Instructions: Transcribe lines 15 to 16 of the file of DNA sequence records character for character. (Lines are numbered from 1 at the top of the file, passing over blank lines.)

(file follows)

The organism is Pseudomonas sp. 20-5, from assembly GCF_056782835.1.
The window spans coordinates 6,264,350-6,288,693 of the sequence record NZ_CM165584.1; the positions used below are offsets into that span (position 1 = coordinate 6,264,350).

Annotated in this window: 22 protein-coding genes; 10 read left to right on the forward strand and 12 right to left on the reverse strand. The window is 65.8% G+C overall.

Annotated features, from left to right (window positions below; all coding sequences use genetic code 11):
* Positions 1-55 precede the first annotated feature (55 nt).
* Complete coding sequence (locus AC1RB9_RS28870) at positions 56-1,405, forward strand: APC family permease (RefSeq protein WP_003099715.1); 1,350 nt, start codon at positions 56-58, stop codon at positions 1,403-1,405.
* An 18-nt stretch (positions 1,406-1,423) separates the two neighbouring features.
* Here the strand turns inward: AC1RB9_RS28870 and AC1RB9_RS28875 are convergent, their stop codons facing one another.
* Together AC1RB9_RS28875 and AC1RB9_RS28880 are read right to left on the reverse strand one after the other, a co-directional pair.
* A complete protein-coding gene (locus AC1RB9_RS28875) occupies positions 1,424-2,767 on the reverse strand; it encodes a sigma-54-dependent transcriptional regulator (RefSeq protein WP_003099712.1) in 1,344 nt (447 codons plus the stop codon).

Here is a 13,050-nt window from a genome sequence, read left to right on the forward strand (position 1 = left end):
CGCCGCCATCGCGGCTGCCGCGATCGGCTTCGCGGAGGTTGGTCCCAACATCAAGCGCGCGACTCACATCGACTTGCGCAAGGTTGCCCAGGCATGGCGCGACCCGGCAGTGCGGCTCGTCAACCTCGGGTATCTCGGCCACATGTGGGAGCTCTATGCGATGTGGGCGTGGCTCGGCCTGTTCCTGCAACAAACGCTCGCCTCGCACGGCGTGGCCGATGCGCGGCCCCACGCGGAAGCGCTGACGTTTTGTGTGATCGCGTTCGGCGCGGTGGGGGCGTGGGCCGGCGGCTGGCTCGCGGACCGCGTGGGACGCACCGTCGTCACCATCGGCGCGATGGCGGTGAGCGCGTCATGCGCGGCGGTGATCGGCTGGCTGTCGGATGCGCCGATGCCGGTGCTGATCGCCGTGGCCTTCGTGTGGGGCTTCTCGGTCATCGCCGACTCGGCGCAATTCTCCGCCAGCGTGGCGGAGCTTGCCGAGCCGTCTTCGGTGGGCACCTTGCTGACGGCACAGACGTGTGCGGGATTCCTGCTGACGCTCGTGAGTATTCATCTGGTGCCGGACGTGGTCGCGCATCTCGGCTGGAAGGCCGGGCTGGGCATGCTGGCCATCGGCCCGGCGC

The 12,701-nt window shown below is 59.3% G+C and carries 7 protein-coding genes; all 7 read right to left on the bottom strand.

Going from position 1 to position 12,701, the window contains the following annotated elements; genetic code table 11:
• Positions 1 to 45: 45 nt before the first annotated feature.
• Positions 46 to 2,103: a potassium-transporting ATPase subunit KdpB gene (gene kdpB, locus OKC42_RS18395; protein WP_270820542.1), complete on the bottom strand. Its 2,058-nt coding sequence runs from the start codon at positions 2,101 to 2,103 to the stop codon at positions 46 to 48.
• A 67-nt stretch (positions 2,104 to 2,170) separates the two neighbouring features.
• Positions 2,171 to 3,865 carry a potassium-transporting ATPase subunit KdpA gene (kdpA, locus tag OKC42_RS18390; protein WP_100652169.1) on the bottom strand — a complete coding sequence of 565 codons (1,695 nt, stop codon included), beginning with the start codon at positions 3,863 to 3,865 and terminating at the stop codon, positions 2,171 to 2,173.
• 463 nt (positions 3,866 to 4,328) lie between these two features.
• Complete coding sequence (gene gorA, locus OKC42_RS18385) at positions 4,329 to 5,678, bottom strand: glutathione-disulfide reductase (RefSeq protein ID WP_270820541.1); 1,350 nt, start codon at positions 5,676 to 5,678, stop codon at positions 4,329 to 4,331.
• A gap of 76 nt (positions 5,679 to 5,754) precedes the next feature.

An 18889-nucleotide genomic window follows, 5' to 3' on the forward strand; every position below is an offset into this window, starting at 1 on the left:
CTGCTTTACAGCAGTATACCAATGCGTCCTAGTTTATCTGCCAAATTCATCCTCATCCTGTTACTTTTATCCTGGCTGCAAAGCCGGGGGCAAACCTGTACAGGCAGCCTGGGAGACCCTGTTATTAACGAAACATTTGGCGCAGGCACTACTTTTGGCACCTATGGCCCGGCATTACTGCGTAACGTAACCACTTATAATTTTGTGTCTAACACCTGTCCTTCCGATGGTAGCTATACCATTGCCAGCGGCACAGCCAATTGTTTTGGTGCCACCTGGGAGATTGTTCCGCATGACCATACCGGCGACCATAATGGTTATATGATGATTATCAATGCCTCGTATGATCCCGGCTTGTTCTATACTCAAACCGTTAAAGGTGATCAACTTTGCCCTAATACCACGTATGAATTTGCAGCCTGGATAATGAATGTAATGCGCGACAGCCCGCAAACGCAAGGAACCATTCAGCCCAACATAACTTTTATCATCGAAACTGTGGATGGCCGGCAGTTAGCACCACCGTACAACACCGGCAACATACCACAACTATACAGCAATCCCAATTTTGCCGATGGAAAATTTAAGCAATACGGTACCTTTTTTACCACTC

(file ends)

• Positions 1 to 45: 45 nt before the first annotated feature.
• Positions 46 to 2,103: a potassium-transporting ATPase subunit KdpB gene (gene kdpB, locus OKC42_RS18395; protein WP_270820542.1), complete on the bottom strand. Its 2,058-nt coding sequence runs from the start codon at positions 2,101 to 2,103 to the stop codon at positions 46 to 48.